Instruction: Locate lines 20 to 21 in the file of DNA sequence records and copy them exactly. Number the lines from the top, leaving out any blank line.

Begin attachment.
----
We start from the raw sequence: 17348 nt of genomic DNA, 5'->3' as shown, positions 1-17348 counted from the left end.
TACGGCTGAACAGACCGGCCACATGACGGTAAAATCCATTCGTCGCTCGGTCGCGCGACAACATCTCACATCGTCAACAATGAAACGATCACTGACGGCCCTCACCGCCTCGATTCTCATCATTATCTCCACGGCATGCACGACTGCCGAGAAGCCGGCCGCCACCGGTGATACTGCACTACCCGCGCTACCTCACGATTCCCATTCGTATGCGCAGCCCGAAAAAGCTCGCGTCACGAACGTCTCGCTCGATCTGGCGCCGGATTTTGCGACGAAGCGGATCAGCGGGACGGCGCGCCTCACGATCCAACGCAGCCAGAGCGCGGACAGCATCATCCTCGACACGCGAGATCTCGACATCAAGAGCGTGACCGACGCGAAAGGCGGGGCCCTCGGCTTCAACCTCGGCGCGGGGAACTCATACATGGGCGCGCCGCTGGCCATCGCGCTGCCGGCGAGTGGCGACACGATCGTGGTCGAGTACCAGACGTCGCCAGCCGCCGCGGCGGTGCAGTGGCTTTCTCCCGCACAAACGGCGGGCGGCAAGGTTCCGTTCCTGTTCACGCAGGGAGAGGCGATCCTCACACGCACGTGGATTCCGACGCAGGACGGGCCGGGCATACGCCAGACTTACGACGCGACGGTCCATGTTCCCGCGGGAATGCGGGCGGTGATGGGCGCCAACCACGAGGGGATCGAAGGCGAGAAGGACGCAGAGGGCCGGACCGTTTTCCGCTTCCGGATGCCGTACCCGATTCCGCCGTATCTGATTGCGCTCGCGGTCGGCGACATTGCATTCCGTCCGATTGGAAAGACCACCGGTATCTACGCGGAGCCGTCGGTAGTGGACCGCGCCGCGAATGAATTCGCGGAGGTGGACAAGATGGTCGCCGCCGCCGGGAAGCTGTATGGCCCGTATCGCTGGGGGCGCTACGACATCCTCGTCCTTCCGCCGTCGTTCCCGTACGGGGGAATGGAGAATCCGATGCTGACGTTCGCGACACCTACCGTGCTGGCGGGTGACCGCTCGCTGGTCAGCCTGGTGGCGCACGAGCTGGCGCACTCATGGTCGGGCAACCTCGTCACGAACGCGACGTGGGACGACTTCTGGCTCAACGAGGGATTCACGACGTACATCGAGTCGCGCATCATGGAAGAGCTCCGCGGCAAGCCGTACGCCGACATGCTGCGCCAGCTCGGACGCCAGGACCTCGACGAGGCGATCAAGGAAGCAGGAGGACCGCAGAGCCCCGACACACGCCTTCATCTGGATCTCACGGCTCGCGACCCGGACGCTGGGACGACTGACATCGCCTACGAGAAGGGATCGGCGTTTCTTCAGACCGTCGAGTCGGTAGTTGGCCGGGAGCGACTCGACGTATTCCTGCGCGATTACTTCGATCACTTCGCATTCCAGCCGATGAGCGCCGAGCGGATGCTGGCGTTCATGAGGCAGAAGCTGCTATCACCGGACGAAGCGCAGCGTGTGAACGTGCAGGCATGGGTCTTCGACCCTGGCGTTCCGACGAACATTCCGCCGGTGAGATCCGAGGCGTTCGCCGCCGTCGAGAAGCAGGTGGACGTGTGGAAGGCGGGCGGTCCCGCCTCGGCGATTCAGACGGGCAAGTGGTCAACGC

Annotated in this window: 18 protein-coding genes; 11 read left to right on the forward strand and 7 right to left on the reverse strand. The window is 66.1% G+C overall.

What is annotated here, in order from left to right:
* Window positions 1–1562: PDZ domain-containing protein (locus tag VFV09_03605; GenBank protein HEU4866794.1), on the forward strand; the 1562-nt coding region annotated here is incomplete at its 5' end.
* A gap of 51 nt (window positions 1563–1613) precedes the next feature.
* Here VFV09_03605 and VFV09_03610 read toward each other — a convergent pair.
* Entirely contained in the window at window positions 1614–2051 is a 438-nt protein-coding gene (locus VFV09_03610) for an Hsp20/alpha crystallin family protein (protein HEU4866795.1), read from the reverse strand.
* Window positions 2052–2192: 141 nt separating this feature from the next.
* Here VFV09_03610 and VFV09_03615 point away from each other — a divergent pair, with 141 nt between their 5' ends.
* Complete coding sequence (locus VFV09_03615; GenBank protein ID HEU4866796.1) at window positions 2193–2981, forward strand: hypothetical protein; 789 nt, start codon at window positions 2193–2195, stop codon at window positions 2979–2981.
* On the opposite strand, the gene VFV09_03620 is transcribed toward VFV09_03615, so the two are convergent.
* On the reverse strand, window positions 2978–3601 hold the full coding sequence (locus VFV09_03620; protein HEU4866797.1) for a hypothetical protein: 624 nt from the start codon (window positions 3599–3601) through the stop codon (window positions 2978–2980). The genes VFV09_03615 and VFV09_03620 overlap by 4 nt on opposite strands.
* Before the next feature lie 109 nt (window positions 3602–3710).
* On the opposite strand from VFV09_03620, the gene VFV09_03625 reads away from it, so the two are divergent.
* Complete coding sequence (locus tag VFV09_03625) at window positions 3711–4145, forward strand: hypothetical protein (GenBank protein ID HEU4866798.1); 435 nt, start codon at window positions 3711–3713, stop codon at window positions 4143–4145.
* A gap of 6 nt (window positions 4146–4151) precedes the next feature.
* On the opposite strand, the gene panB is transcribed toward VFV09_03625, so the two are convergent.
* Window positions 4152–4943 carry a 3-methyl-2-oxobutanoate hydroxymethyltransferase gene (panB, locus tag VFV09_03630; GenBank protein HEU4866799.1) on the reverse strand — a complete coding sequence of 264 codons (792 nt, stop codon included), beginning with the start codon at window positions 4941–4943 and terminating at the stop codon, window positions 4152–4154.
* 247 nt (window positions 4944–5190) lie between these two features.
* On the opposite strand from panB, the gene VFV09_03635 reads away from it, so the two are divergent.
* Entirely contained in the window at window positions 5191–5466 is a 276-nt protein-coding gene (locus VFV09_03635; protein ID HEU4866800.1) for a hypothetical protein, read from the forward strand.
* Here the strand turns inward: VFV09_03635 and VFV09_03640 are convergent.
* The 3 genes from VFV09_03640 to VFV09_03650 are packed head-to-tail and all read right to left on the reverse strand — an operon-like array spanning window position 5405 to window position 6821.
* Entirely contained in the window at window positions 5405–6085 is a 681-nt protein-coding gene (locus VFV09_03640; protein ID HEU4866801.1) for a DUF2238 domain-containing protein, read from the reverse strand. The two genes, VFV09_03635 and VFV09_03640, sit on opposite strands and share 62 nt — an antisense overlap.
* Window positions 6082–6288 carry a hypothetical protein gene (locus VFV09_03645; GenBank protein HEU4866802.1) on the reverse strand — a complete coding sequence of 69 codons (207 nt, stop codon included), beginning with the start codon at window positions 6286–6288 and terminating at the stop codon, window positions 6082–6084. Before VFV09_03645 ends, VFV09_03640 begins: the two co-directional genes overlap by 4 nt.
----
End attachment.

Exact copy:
* 247 nt (window positions 4944–5190) lie between these two features.
* On the opposite strand from panB, the gene VFV09_03635 reads away from it, so the two are divergent.